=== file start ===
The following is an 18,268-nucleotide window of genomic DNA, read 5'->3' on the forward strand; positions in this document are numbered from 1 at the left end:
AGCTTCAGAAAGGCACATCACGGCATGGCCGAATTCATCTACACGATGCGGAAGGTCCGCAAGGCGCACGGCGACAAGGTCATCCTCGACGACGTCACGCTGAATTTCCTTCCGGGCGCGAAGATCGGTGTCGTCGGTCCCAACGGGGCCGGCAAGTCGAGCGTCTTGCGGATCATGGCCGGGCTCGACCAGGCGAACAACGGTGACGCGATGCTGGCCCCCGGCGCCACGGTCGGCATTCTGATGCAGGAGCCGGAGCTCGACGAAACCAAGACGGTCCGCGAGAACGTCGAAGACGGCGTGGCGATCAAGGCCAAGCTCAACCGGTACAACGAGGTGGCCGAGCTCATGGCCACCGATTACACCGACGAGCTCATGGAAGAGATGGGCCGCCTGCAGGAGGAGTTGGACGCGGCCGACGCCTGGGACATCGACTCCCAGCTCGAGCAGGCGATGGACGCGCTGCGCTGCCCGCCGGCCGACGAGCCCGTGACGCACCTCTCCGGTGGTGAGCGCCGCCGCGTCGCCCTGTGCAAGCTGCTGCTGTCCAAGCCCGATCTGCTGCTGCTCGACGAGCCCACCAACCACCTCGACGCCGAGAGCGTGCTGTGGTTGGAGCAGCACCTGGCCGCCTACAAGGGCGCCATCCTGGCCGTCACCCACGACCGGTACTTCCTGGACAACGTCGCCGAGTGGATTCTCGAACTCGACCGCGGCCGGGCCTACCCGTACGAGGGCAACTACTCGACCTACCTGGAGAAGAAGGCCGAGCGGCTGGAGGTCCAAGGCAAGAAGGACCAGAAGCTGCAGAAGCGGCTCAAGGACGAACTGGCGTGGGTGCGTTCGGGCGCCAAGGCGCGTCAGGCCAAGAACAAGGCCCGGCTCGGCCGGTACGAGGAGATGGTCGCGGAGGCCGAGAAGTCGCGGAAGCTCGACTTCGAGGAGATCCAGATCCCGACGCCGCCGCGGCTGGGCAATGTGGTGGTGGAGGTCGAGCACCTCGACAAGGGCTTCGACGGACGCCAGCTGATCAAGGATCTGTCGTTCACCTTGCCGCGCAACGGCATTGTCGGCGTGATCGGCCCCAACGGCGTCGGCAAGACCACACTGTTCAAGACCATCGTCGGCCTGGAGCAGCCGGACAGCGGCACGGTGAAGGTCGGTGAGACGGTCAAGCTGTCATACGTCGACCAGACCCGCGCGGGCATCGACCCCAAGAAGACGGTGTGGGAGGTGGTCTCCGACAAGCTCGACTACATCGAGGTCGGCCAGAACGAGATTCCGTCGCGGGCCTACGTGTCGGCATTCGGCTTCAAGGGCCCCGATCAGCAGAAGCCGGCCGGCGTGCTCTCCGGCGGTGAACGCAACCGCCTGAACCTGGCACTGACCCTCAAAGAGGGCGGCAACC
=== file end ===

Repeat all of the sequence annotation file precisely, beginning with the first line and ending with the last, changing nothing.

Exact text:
The following is an 18,268-nucleotide window of genomic DNA, read 5'->3' on the forward strand; positions in this document are numbered from 1 at the left end:
AGCTTCAGAAAGGCACATCACGGCATGGCCGAATTCATCTACACGATGCGGAAGGTCCGCAAGGCGCACGGCGACAAGGTCATCCTCGACGACGTCACGCTGAATTTCCTTCCGGGCGCGAAGATCGGTGTCGTCGGTCCCAACGGGGCCGGCAAGTCGAGCGTCTTGCGGATCATGGCCGGGCTCGACCAGGCGAACAACGGTGACGCGATGCTGGCCCCCGGCGCCACGGTCGGCATTCTGATGCAGGAGCCGGAGCTCGACGAAACCAAGACGGTCCGCGAGAACGTCGAAGACGGCGTGGCGATCAAGGCCAAGCTCAACCGGTACAACGAGGTGGCCGAGCTCATGGCCACCGATTACACCGACGAGCTCATGGAAGAGATGGGCCGCCTGCAGGAGGAGTTGGACGCGGCCGACGCCTGGGACATCGACTCCCAGCTCGAGCAGGCGATGGACGCGCTGCGCTGCCCGCCGGCCGACGAGCCCGTGACGCACCTCTCCGGTGGTGAGCGCCGCCGCGTCGCCCTGTGCAAGCTGCTGCTGTCCAAGCCCGATCTGCTGCTGCTCGACGAGCCCACCAACCACCTCGACGCCGAGAGCGTGCTGTGGTTGGAGCAGCACCTGGCCGCCTACAAGGGCGCCATCCTGGCCGTCACCCACGACCGGTACTTCCTGGACAACGTCGCCGAGTGGATTCTCGAACTCGACCGCGGCCGGGCCTACCCGTACGAGGGCAACTACTCGACCTACCTGGAGAAGAAGGCCGAGCGGCTGGAGGTCCAAGGCAAGAAGGACCAGAAGCTGCAGAAGCGGCTCAAGGACGAACTGGCGTGGGTGCGTTCGGGCGCCAAGGCGCGTCAGGCCAAGAACAAGGCCCGGCTCGGCCGGTACGAGGAGATGGTCGCGGAGGCCGAGAAGTCGCGGAAGCTCGACTTCGAGGAGATCCAGATCCCGACGCCGCCGCGGCTGGGCAATGTGGTGGTGGAGGTCGAGCACCTCGACAAGGGCTTCGACGGACGCCAGCTGATCAAGGATCTGTCGTTCACCTTGCCGCGCAACGGCATTGTCGGCGTGATCGGCCCCAACGGCGTCGGCAAGACCACACTGTTCAAGACCATCGTCGGCCTGGAGCAGCCGGACAGCGGCACGGTGAAGGTCGGTGAGACGGTCAAGCTGTCATACGTCGACCAGACCCGCGCGGGCATCGACCCCAAGAAGACGGTGTGGGAGGTGGTCTCCGACAAGCTCGACTACATCGAGGTCGGCCAGAACGAGATTCCGTCGCGGGCCTACGTGTCGGCATTCGGCTTCAAGGGCCCCGATCAGCAGAAGCCGGCCGGCGTGCTCTCCGGCGGTGAACGCAACCGCCTGAACCTGGCACTGACCCTCAAAGAGGGCGGCAACC